The 5D shares the same battery as the 40D/50D/30D abd the same CF cards.
    What lenses do you have?
  10. Hi,
    strangely enough if you look at the overall quality of the images and Signal To Noise Ratio, Tonal Range, and Color sensitivity:
    you will see that 20D is the best camera, followed by 40D, then by 50D then the newest 7D takes last place :)
    The reason is simple 20D Pixel pitch size is 6.3 µm, 50D is 4.7 µm and 7D is 4.3 µm. The camera with fewer but bigger pixels will capture a greater tonal range, and will produce a better image. So get back your 20D I would say ;-)
    About going full frame there are lenghty discussions about vigneting (used wide open the full frame sensorwill have significantly more vignetting) and how actually you can utilize much better lenses with smaller sensor, for example 300mm lens is 480mm on smaller sensor, so I am not convinced this is the right route either :))
    My point is on certain ocassions you can do better picture with 20D then with 50D or 7D and of course there are times you can do better picture with 7D ;-)
    Is it worth paying more money for new bodies? I do not think so.
    Is it worth paying more money for better lenses - absolutely :))
  11. I'm not sure I understand what you're doing. You say you want a 2nd body, but then you talk about an upgrade. An upgrade to me would be trading one body for a better one. If you plan on keeping the 40D, I would get a 1st gen. 5D. A used one is not much more than a 50D and having one FF and one APS-C can be very beneficial because it virtually doubles your lens set. Also the 5D is a great portrait/wedding camera. It creates beautiful background blur (with the right lens) since it takes in more of the image circle.
    I would not sell the 40D to get a 50D. I personally like the 40D better than the 50D and wouldn't take a 50D on an even trade for my 40D. As for the 7D, its amazing. If you only have one camera to do it all, and you have the money, this would be it. A FF body would be ideal for portraits, but the 7D will do great and it is also incredible for sports and nature.
  12. Spend the extra money and get the 7D. The 7D will give you image quality equal to the 5D mkII at low to mid ISO for all intents and purposes. Pixel peepers will say the 5D mkII is slightly better, but nobody can tell them apart in print.
    At high ISO the 5D mkII has noticeably superior IQ, but I would rate the 7D as better than the original 5D at high ISO.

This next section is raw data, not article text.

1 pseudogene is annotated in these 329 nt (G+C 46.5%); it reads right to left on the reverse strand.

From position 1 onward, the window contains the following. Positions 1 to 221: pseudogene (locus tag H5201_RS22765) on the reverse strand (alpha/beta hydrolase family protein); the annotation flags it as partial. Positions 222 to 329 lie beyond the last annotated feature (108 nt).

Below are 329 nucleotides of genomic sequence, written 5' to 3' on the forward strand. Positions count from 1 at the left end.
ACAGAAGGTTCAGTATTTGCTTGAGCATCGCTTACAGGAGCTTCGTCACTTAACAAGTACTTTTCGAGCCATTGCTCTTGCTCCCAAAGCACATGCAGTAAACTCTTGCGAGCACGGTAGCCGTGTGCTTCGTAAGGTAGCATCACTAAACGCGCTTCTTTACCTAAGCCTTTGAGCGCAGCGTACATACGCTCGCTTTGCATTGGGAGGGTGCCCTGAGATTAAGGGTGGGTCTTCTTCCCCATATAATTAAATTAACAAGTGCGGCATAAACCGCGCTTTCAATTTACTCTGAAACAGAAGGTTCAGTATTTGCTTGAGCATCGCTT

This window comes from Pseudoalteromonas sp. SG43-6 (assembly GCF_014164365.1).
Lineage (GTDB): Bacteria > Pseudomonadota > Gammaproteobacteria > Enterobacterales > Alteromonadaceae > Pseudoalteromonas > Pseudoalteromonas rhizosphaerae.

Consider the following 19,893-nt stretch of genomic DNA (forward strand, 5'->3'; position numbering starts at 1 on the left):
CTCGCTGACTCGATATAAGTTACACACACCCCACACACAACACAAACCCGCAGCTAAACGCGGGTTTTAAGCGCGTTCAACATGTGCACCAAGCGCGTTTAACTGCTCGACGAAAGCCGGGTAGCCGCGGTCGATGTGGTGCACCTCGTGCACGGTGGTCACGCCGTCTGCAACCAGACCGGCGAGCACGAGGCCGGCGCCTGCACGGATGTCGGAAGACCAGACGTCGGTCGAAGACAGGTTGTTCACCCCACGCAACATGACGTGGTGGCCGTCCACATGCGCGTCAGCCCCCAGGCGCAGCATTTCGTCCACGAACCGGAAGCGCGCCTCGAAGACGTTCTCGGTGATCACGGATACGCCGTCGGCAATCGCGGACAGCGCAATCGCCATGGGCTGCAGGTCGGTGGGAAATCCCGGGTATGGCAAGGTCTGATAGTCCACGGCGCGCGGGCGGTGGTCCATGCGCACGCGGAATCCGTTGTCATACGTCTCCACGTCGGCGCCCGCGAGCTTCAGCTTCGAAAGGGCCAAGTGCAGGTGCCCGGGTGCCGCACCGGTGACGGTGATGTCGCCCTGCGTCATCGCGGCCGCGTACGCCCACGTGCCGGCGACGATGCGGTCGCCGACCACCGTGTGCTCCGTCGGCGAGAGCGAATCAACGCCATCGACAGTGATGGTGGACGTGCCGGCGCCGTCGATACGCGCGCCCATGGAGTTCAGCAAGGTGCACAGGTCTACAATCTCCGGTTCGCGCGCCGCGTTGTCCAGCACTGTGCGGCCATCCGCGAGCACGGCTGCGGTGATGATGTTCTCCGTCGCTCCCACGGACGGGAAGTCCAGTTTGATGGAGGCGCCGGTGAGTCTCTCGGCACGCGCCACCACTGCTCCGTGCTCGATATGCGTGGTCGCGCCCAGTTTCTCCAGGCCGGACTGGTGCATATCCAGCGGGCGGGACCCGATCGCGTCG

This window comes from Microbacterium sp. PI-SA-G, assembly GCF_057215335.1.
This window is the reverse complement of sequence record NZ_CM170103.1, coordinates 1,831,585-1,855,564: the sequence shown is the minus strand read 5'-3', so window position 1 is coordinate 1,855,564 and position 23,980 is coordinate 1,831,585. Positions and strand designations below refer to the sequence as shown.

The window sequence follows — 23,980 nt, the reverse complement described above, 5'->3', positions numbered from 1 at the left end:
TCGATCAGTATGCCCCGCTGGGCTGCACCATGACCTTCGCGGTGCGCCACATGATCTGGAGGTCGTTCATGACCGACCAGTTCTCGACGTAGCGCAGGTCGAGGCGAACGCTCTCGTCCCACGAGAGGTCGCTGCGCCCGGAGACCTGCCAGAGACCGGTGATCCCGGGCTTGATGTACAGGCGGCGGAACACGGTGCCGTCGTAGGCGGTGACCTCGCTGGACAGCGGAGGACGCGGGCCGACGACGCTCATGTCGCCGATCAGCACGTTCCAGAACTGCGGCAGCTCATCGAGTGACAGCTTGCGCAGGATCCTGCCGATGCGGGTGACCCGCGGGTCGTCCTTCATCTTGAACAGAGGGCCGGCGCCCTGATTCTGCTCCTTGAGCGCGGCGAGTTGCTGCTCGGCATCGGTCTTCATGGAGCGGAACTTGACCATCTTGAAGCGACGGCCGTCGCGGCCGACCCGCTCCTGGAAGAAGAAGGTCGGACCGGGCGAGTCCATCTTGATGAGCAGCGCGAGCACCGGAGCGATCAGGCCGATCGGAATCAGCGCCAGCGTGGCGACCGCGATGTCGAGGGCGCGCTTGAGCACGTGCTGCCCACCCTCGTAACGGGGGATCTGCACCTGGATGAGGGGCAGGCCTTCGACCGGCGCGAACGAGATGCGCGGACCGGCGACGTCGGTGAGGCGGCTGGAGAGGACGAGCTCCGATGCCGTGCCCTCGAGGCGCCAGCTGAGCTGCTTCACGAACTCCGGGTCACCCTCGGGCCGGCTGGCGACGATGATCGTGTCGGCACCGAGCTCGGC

Beyond that, the 7D is simply one of the best bodies Canon has made in terms of feature set and build quality. You will not be disappointed.
  13. Valko Yotov - if you look you can find that dxomark also claims some entry level DSLRs are superior to some medium format digital backs! If this doesn't illustrate to you how ridiculous their claims are, nothing will. Their testing methodology is severely flawed, and their test results a joke. While the 20D was and continues to be a fine camera, the 40D, 50D, and 7D will always produce technically superior images and prints, with the 7D being at the top of that list.
    7D files are more "grainy" than 5D mkII files at 100% on screen (pixel peeping). In print nobody could tell them apart, and there is no visible loss of tonality or color due to the smaller pixel size, despite dxomark's predictions.
  14. What Puppy Face, Nathan and - especially - Daniel says.
    Valko - seriously - you'll do better by keeping as far away from the arbitrary nonsense DxOMark comes up with as you possibly can - it is drivel .
    I currently own a 30D, the 40D (I happily skipped the 50D - it did nothing for me) and now own a 7D and I can tell you unequivocally that the 7D has better IQ than the 40D (which is itself excellent) and it performs well at ISOs the 40D can only dream about.
    And both the 40D and 7D are much better in IQ and noise terms than the 30D, which has the same sensor as your 20D.
    And as we're slinging around links that "prove" the importance (or not) of pixel size:
    This article very closely mirrors the Real World experience of many of us: simply put, sensor size matters, pixel size/density doesn't matter much at all.
  15. The 7D is clearly a substantially better camera in all respects than any of the xxD series (I recently bought one for my wife, so I've nad a chance to check it out), but it also costs a lot more thab a 50D. I upgraded from a 40D to a 50D as my 1.6-factor body when the 50D was released because the 50D had a number of features that were valuable to me over and above the increased pixel count. They included LCD quality, contrast-detect AF in Live View, and AF micro-adjustment. I have encountered no feature or performance aspect on the 50D where I have fount it to be inferior to the 40D. If these features are important to you and you want a relatively inexpensive upgrade, go for the 50D. If you want all the latest features in a major upgrade and you are prepared to pay for them, go for the 7D.